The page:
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Does anyone remember the "yellow crystal" emergency room incident when everyone in the ER got sick

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posted on Mar, 8 2005 @ 03:05 AM
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Does anyone remember many years ago (15 years maybe?) when a woman was taken into an emergency room for surgury, and when they cut her open they found all these weird yellow crystals growing and everyone in the emergency room passed out? It was in the mainstreem media for like a day and then you never heard anything else about it. Anyone have any info on this? Thanks!




posted on Mar, 8 2005 @ 03:47 AM
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That sounds pretty strange, I cant say I remember that. I was only 6 at the time. But do you remember where it happened? Maybe that might help someone find some info on it. Anywho, thats my uhh 2 cents...I guess...



posted on Mar, 8 2005 @ 03:55 AM
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I remember a documentary on it, prolly on Discovery Channel (Medical "Conspiracies" or something I forget the exact name, forgive). It was strange and scary - caused by a chemical reaction somehow?

- Nazgarn



posted on Mar, 8 2005 @ 03:58 AM
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Sounds a bit like SODIUM CACODYLATE which is pretty nasty stuff. When dealing with these types of cases hospital staff have to obtain authorization and/or further instructions for administration of an antidote or performance of other invasive procedures.

Couldn't find anything on the case you were referring to, though.



posted on Mar, 8 2005 @ 07:18 AM
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Originally posted by craig732
Does anyone remember many years ago (15 years maybe?) when a woman was taken into an emergency room for surgury, and when they cut her open they found all these weird yellow crystals growing and everyone in the emergency room passed out?


Yeah, I remember that - thanks for reminding me. I do recall the documentary the other poster mentioned, but cannot remember what the final conclusion was. It was some kind of rare chemical reaction the produced a gas, that much I know. I remember it being written up in a few mainstream news magazines as well. Perhaps you'll find something in their archives? If you get any more info...please pass it along!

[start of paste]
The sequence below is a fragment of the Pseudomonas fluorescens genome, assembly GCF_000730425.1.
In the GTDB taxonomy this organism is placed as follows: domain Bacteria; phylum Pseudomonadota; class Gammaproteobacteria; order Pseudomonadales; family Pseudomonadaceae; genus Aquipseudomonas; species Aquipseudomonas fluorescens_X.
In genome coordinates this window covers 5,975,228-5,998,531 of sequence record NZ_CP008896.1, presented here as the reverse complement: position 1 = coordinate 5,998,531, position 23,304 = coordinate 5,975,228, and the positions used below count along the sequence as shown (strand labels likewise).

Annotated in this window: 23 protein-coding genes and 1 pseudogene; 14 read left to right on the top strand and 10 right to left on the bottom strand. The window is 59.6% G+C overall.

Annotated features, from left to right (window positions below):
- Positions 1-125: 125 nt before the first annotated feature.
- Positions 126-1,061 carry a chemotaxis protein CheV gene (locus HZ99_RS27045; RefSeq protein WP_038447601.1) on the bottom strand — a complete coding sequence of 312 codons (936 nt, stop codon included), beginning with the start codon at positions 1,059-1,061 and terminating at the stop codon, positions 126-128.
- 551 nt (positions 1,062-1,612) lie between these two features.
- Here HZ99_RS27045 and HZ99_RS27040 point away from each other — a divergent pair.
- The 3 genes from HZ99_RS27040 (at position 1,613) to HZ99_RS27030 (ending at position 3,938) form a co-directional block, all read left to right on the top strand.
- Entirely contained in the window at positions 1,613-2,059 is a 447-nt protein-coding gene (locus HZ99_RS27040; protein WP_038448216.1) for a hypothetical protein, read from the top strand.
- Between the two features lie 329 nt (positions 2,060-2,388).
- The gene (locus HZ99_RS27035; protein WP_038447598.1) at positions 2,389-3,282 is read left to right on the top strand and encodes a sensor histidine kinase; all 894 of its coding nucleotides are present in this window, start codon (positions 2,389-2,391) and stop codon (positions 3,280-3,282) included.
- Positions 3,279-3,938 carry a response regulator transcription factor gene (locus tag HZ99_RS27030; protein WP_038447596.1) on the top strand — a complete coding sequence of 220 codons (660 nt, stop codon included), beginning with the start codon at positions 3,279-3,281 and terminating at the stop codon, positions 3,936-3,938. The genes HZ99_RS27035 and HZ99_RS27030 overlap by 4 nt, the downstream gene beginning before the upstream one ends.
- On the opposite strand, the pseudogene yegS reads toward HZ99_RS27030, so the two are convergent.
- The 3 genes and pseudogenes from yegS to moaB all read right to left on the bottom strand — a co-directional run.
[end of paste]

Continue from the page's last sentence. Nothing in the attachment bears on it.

posted on Mar, 8 2005 @ 07:46 AM
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i remember. the woman being treated in the ER was a cancer patient.....i believe an ovarian cancer patient. they determined if i'm not mistaken that the "cloud" that resulted was from the chemo drugs in her system.

also i believe the family sued the hospital for embarassment and stuff because all the uproar that the ER caused over her. once the HAZMAT folks got on site they found nothing out of the ordinary.


angie



posted on Mar, 8 2005 @ 07:58 AM
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Okay, I finally found something on this at:
brainmind.com...

They are dismissing it as "mass hysteria" at this particular site.

Excerpt from site:
Consider, for example, the widely reported incident of possible mass hysteria which took place in the emergency room of General Hospital in Riverside California (reviewed by Stone, 1995). Specifically, on the evening of February 19, 1994, a 31 year old women, Gloria R. was in the process of being resuscitated when a female nurse, S. K. noticed a chemical smell, similar to ammonia that she thought was coming from Gloria's blood.

In addition, a female resident, J. G. noticed manila colored particles floating in the blood. Suddenly the nurse, S.K. felt that her face was burning and she fell to the floor. She was placed on a gurney and taken to away. Suddenly the female resident, J. G. began feeling queasy and light headed. She then slumped to the floor, shook and convulsed intermittently, and displayed apnea. And then, a female respiratory therapist M. W. also began displaying symptoms and "couldn't control the movement of" her "limbs." And then, a vocational nurse, S. B., felt a burning sensation and began retching. Eventually 23 of the 37 emergency room staff were afflicted and an intensive investigation was launched to determine the cause.

According to the California Dept. of Heath and Human Services, and two of its scientists, Drs. A. Osorio and K. Waller, those afflicted experienced "an outbreak of mass sociogenic illness, perhaps triggered by an odor," i.e. mass hysteria. It was noted that the two male paramedics who brought in the patient and who touched G.R.'s skin and blood did not become ill, and that women were predominantly and the most severely effected. It was also noted that those who had skipped dinner and were working on an empty stomach (which would induce limbic arousal) were also more likely to be effected.